They already threw them out.

Remember how the Valeyard is there between the 12th and final regeneration? It's not like he decided to be just some other asshole - that's a whole regeneration.

Continuity that prevents the show from continuing will be shelved, obviously.


Actually I don't think the Valeyard is the doctor at all. They said he is a distillation of the doctor's darker side. I think he was pulled out of the doctor and became his own persona.
 
2013-12-12 11:27:19 AM

blackomne: Actually I don't think the Valeyard is the doctor at all. They said he is a distillation of the doctor's darker side. I think he was pulled out of the doctor and became his own persona.


Yeah, this.

Personally I doubt we'll see the Valeyard anytime soon.  I think the mention in The Name of the Doctor was just meant to be a nifty reference.
 
2013-12-12 11:50:23 AM
So is the 'afraid to talk like grownups' foreshadowing a possible change in the 'tone' of the Doctor's dialog in future seasons?
 
2013-12-12 11:55:06 AM

Rhypskallion: So is the 'afraid to talk like grownups' foreshadowing a possible change in the 'tone' of the Doctor's dialog in future seasons?


Could well be.  Especially given that we're getting an older actor in the role.
 
2013-12-12 12:21:10 PM

Esroc: Dimensio: I thought that Eleven was now Twelve, making Mr. Capaldi Thirteen.

They are. But people are going to argue about the naming convention for the entirety of Doctor Who's run from here on out. It's the U.N.I.T. dating protocol all over again.


Yeah but that's us out here, inside the show they never really called out the number implicitly just implied it.  Its just really always been "The Doctor"  as a character.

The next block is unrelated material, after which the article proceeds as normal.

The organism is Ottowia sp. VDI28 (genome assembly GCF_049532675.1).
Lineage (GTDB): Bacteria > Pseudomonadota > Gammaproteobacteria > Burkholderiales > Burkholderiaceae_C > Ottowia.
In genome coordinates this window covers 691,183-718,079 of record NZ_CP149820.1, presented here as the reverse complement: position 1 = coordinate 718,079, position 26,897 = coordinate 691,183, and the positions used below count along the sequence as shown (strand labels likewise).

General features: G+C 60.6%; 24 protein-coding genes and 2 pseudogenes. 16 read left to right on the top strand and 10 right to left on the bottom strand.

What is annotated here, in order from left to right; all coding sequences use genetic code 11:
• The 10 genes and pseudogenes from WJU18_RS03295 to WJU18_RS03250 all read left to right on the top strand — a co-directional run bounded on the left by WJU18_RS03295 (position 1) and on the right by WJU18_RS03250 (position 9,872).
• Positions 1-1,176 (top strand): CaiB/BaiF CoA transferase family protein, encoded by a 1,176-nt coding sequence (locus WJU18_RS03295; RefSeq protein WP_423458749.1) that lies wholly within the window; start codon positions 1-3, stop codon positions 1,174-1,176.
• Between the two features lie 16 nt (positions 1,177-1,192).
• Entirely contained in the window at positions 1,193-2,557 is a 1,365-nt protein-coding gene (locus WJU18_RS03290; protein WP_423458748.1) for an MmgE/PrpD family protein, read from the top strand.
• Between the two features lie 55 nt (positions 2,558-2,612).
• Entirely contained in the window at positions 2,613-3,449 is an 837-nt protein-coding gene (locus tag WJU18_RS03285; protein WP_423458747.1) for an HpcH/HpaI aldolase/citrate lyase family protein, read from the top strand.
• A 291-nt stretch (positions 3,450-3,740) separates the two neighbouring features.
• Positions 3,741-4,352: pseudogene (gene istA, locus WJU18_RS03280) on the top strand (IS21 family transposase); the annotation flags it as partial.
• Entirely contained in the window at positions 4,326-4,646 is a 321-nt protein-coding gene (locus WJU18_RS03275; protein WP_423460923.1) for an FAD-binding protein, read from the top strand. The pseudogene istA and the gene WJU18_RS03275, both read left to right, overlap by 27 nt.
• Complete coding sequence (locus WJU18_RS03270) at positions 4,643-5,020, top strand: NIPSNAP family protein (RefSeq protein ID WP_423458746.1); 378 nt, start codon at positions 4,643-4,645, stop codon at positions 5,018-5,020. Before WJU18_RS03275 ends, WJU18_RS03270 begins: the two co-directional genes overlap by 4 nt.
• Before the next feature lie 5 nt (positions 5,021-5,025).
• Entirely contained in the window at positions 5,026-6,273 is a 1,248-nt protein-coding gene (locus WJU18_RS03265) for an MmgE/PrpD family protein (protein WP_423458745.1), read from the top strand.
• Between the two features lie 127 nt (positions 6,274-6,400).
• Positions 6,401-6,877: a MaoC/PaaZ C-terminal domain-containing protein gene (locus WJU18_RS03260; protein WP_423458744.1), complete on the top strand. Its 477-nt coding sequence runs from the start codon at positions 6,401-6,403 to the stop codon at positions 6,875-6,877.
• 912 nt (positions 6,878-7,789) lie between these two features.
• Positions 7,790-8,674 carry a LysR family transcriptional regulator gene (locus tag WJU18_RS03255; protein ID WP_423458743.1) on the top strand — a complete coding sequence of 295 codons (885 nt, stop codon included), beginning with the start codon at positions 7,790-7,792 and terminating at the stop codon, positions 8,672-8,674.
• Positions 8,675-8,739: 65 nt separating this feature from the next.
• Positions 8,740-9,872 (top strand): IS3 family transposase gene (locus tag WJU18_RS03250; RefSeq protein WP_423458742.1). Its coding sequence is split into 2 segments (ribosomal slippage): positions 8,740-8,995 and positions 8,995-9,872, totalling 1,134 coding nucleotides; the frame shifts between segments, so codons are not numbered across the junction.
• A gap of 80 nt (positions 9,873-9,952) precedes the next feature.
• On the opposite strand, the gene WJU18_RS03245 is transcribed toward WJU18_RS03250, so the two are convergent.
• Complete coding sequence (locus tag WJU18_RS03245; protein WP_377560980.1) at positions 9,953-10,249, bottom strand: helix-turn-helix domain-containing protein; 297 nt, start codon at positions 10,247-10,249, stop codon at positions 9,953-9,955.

2013-12-12 12:52:48 PM

cheer: Millennium: I'd phrase it a little differently. The Doctor does indeed have a limit, but for exactly the reasons you cite, it is clear that he will somehow circumvent that limit. The real question is, how will he do it? We've seen half a dozen possibilities just in NuWho alone; all the BBC has to do is pick one when the time comes.

Obviously they've already picked one, and if you've stumbled across the full summary of the Christmas Special (which is LOADED with spoilers), you already know what it is.


Took me surprisingly long to find the summary. It's sensible, assuming it's real, but answering that question right now seems rather un-Moffat-ish. There are ways he could have left things unclear for at least another season: maybe even more, depending on how long Capaldi stays. I have trouble believing that Moffat would voluntarily answer this one so soon.

That's the only reason I have to doubt the preview, and I admit that it's perhaps too meta.
 
2013-12-12 01:41:18 PM

Millennium: Took me surprisingly long to find the summary. It's sensible, assuming it's real, but answering that question right now seems rather un-Moffat-ish. There are ways he could have left things unclear for at least another season: maybe even more, depending on how long Capaldi stays. I have trouble believing that Moffat would voluntarily answer this one so soon.


Maybe, but honestly if they'd just ignored the Stolen Earth/Journey's End regeneration, I would have been rather annoyed.  It counted; to me it always felt like it counted.  I mean, why wouldn't it?  So I was  relieved to learn Moffat was tackling this head-on.
 
2013-12-12 02:11:07 PM

Esroc: jonny_q: Akuinnen: BunkyBrewman:

Too bad they didn't expand the story line of Rory.  That character definitely became more interesting as the show went on.

I agree... I thought Rory was awesome. I guess they want the focus on the female companion these days. The swooning female companion is getting old for me. Well I should say "getting" it was annoying as soon as Rose did it.